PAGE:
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Evaluating trunk and branch structure

See: photos of tree quality

trunk structure illustration1) Trunk structure: Shade trees that are large at maturity, and most evergreen trees, with the best quality have a dominant or central leader or trunk up to the top of the canopy. Shade trees of lesser quality have two or more leaders or trunks; they could split apart as they grow older. Small ornamental trees can have several trunks. (Note: Trees are drawn without leaves or small diameter branches to show their trunk and branch structure only. The end portions of large diameter branches are also cut off to save space in the illustration. These drawings apply to evergreens as well as deciduous trees).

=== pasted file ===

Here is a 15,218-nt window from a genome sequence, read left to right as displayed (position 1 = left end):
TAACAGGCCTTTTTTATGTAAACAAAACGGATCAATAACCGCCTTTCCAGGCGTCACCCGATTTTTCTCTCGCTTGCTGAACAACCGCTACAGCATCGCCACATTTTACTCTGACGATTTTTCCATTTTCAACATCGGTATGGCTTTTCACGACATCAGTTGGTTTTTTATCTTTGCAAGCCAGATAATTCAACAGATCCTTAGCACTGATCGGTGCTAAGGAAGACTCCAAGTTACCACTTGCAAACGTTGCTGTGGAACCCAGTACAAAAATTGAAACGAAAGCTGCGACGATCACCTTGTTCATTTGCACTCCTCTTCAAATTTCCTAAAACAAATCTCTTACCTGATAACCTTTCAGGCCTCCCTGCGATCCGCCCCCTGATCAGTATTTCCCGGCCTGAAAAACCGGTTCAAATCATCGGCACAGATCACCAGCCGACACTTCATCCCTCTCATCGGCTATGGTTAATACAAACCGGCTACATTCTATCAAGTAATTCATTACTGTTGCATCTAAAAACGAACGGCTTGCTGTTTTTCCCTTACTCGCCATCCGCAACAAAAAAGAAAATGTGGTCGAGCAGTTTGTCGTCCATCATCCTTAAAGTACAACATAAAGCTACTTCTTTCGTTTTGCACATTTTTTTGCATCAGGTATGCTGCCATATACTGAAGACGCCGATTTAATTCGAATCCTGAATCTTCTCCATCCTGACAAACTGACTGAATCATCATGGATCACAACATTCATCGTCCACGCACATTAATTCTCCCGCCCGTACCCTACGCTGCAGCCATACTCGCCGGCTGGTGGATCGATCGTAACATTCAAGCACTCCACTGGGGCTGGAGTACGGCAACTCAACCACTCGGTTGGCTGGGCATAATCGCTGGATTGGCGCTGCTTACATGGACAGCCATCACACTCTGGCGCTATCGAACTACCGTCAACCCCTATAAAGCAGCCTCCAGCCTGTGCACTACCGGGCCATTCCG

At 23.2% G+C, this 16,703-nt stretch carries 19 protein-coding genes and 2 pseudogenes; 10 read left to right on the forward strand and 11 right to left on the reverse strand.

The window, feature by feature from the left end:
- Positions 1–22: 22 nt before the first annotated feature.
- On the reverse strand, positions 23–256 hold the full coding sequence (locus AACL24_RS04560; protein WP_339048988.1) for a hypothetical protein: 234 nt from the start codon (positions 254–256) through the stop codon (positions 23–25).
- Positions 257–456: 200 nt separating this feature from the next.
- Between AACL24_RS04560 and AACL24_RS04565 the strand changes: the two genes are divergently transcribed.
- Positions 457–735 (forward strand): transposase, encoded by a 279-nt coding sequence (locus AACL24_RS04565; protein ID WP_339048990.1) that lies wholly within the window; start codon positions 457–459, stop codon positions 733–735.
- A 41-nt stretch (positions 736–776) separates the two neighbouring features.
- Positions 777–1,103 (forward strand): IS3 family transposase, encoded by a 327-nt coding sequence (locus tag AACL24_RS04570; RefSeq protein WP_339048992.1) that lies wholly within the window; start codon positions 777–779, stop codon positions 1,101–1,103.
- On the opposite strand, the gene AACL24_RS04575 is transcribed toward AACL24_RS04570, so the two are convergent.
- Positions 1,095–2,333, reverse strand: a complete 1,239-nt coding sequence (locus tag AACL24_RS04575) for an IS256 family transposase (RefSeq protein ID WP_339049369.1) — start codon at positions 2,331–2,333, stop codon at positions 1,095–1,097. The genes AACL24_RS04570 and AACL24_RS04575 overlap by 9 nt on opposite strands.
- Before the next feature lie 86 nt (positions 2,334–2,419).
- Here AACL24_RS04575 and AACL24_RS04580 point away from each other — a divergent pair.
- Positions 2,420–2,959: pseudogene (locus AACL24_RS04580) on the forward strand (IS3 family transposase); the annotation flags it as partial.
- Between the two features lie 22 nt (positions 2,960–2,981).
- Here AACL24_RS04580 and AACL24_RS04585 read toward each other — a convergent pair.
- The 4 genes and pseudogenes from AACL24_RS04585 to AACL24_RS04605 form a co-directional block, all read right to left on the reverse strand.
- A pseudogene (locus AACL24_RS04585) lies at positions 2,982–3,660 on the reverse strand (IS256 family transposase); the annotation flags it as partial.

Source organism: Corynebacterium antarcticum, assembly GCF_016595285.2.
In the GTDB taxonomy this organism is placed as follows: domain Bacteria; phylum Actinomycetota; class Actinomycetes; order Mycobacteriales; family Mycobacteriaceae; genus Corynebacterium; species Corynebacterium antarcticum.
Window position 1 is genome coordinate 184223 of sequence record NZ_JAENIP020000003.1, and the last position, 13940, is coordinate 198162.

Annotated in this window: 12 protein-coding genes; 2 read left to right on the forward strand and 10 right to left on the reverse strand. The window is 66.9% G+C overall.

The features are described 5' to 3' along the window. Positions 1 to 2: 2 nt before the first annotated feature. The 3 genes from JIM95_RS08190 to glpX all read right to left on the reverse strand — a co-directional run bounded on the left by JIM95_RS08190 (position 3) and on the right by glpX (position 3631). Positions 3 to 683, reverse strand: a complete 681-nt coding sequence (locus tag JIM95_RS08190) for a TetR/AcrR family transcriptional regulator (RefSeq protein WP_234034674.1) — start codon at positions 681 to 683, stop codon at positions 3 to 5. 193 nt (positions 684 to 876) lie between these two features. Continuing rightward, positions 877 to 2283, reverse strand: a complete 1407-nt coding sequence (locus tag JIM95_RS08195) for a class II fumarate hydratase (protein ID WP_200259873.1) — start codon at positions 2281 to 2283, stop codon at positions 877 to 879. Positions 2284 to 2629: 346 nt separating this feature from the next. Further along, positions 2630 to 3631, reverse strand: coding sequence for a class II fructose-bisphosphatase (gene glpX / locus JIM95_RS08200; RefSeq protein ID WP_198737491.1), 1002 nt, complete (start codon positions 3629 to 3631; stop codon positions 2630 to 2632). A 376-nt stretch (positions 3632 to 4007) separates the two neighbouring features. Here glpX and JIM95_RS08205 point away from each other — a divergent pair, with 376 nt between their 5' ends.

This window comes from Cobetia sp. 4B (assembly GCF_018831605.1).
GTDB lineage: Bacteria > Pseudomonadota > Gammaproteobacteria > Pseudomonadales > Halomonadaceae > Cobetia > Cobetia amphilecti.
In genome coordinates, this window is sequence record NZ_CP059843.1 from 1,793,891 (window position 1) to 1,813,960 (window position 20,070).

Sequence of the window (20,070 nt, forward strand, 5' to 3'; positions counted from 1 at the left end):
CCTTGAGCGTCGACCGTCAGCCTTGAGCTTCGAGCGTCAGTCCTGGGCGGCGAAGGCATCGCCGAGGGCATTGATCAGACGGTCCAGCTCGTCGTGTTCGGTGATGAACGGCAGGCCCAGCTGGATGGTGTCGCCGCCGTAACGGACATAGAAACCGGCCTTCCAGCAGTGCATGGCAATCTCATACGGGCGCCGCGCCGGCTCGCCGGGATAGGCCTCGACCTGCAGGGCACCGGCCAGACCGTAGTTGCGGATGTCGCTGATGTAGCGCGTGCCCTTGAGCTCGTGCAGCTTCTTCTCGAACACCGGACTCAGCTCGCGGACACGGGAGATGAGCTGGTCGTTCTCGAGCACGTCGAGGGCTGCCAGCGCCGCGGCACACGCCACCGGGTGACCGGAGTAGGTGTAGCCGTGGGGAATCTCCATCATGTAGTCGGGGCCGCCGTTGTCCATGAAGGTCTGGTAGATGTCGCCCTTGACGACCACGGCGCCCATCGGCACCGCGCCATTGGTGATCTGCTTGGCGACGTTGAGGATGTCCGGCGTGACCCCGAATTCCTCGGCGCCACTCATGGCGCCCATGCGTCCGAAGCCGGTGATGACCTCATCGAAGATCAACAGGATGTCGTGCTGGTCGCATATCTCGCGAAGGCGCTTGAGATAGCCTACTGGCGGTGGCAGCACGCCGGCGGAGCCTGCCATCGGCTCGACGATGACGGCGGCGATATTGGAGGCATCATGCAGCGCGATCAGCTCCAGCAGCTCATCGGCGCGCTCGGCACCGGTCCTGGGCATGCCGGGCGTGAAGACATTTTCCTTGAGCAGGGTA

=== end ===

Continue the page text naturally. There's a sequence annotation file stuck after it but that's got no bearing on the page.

2) Branch structure: The better quality, large-maturing shade trees (lower extreme left) have all branches less than about two-thirds the trunk diameter. Poor quality shade trees (lower left center) have larger upright branches. Trees such as crapemyrtle and other small-maturing trees can have several trunks. Trees with extensive defects in branches such as cracks and included bark (lower right) represent lesser qualtity than trees free of these potential problems. Included bark can be seen between the two arrows below. Branches with bark inclusions are weakly attached to the tree and can split easily.

branch structure illustrationbranch structure